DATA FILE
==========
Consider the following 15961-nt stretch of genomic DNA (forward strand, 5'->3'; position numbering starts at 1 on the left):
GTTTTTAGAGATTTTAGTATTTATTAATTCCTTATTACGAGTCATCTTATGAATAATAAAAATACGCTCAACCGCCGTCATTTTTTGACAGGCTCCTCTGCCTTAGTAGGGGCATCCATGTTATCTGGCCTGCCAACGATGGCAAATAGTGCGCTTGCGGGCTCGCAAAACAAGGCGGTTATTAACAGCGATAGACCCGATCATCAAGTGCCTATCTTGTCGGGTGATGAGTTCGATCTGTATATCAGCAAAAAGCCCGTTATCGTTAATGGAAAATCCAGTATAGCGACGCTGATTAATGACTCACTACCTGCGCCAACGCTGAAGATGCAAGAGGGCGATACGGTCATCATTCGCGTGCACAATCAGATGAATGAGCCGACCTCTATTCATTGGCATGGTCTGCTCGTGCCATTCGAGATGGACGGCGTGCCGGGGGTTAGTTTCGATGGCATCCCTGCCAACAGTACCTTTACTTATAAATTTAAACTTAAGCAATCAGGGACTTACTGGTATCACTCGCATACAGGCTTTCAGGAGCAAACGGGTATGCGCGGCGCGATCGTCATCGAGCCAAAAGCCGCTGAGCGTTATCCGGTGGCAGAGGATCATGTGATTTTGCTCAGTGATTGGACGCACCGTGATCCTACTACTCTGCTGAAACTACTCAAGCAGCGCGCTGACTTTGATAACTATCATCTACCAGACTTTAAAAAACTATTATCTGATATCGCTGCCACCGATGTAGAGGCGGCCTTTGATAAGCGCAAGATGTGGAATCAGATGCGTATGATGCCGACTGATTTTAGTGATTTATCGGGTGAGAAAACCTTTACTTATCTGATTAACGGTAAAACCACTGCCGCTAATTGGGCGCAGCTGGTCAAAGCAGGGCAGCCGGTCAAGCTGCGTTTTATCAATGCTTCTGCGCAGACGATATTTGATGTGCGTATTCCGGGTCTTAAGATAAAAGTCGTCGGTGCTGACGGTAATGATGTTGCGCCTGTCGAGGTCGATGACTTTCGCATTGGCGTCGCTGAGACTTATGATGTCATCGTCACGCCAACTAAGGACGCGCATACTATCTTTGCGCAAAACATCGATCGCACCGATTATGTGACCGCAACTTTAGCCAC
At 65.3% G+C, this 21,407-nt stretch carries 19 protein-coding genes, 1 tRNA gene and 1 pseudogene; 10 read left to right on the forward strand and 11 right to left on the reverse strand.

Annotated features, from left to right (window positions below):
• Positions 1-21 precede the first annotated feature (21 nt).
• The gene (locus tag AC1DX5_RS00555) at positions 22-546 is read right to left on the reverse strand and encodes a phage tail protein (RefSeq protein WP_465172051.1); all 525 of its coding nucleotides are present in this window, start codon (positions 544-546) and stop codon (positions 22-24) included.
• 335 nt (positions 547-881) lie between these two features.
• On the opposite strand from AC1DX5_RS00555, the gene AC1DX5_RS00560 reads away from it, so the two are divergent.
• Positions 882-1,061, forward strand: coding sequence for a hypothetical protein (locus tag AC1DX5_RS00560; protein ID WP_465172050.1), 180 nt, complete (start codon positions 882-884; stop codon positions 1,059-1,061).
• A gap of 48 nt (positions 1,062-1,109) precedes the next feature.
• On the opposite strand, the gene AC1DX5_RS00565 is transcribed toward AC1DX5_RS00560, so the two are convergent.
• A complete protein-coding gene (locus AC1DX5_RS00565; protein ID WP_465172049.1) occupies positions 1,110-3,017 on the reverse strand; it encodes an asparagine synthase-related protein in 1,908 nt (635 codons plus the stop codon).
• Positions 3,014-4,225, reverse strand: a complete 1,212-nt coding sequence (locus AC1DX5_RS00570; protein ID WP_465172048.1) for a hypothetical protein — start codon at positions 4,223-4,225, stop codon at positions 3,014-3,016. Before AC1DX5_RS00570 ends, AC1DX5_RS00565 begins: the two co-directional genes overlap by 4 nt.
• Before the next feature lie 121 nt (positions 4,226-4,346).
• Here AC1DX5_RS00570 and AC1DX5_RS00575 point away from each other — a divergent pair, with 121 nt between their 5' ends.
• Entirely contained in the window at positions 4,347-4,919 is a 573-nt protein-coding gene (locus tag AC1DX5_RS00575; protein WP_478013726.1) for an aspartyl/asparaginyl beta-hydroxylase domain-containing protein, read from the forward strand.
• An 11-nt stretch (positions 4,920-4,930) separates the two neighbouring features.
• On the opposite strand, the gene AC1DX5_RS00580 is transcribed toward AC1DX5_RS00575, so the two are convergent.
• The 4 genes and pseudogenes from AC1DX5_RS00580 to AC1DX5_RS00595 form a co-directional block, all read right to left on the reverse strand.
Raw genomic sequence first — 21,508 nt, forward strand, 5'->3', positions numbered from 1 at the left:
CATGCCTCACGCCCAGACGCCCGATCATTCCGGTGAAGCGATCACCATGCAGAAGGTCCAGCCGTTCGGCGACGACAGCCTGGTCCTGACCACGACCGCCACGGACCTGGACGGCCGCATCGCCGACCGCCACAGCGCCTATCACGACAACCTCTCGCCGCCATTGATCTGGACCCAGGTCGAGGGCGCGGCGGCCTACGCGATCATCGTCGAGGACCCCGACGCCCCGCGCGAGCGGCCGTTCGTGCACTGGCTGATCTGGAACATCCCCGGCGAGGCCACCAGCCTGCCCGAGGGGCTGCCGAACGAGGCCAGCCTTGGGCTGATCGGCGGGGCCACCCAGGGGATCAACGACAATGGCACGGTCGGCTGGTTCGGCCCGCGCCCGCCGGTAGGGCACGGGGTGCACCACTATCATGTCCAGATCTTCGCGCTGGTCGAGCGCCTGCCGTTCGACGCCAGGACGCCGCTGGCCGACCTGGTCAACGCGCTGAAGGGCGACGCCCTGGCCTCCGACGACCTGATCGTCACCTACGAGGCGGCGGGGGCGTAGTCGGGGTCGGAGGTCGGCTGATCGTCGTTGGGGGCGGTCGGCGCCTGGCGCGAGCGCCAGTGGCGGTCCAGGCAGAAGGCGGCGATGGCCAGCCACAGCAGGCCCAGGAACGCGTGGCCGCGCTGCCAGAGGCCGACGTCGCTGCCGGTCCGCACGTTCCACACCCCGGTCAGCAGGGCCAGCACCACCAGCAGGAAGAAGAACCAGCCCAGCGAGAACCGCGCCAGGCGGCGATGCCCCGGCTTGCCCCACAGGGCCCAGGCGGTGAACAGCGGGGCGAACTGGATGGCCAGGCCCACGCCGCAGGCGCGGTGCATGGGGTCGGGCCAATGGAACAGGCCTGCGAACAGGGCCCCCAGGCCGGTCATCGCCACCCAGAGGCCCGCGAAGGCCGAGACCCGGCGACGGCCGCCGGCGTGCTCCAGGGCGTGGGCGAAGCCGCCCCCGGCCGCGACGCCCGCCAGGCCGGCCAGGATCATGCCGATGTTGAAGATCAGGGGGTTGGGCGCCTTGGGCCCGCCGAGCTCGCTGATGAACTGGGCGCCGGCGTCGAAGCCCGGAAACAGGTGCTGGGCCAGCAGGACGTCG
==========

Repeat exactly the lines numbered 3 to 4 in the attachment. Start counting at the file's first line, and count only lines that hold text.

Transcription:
At 65.3% G+C, this 21,407-nt stretch carries 19 protein-coding genes, 1 tRNA gene and 1 pseudogene; 10 read left to right on the forward strand and 11 right to left on the reverse strand.

Annotated features, from left to right (window positions below):